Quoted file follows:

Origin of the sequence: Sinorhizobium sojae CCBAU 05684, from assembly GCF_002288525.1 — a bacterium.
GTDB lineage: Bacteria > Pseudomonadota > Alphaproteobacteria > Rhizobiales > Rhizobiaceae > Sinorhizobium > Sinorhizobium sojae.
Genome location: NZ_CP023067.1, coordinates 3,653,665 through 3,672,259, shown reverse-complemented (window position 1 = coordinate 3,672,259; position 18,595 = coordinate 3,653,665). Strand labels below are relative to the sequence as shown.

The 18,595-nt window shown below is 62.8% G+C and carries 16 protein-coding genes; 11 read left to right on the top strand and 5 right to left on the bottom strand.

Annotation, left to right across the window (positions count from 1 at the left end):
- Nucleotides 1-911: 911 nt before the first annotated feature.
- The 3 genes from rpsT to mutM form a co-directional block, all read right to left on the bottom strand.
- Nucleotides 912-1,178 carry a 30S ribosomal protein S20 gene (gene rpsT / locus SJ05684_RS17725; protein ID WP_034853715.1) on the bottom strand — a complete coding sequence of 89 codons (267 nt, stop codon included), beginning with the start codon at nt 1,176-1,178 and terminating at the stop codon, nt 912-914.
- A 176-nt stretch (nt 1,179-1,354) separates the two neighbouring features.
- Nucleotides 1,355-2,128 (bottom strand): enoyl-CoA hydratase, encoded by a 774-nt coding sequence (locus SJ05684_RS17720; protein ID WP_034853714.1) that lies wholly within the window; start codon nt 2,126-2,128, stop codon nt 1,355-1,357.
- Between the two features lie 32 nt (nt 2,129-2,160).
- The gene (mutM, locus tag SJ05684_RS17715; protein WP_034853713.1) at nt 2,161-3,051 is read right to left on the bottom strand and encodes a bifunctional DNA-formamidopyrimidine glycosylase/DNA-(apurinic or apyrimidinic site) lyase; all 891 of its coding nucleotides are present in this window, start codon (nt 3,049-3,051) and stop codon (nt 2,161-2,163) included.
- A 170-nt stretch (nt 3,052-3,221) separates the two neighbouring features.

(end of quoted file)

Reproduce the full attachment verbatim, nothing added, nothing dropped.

Origin of the sequence: Sinorhizobium sojae CCBAU 05684, from assembly GCF_002288525.1 — a bacterium.
GTDB lineage: Bacteria > Pseudomonadota > Alphaproteobacteria > Rhizobiales > Rhizobiaceae > Sinorhizobium > Sinorhizobium sojae.
Genome location: NZ_CP023067.1, coordinates 3,653,665 through 3,672,259, shown reverse-complemented (window position 1 = coordinate 3,672,259; position 18,595 = coordinate 3,653,665). Strand labels below are relative to the sequence as shown.

The 18,595-nt window shown below is 62.8% G+C and carries 16 protein-coding genes; 11 read left to right on the top strand and 5 right to left on the bottom strand.

Annotation, left to right across the window (positions count from 1 at the left end):
- Nucleotides 1-911: 911 nt before the first annotated feature.
- The 3 genes from rpsT to mutM form a co-directional block, all read right to left on the bottom strand.
- Nucleotides 912-1,178 carry a 30S ribosomal protein S20 gene (gene rpsT / locus SJ05684_RS17725; protein ID WP_034853715.1) on the bottom strand — a complete coding sequence of 89 codons (267 nt, stop codon included), beginning with the start codon at nt 1,176-1,178 and terminating at the stop codon, nt 912-914.
- A 176-nt stretch (nt 1,179-1,354) separates the two neighbouring features.
- Nucleotides 1,355-2,128 (bottom strand): enoyl-CoA hydratase, encoded by a 774-nt coding sequence (locus SJ05684_RS17720; protein ID WP_034853714.1) that lies wholly within the window; start codon nt 2,126-2,128, stop codon nt 1,355-1,357.
- Between the two features lie 32 nt (nt 2,129-2,160).
- The gene (mutM, locus tag SJ05684_RS17715; protein WP_034853713.1) at nt 2,161-3,051 is read right to left on the bottom strand and encodes a bifunctional DNA-formamidopyrimidine glycosylase/DNA-(apurinic or apyrimidinic site) lyase; all 891 of its coding nucleotides are present in this window, start codon (nt 3,049-3,051) and stop codon (nt 2,161-2,163) included.
- A 170-nt stretch (nt 3,052-3,221) separates the two neighbouring features.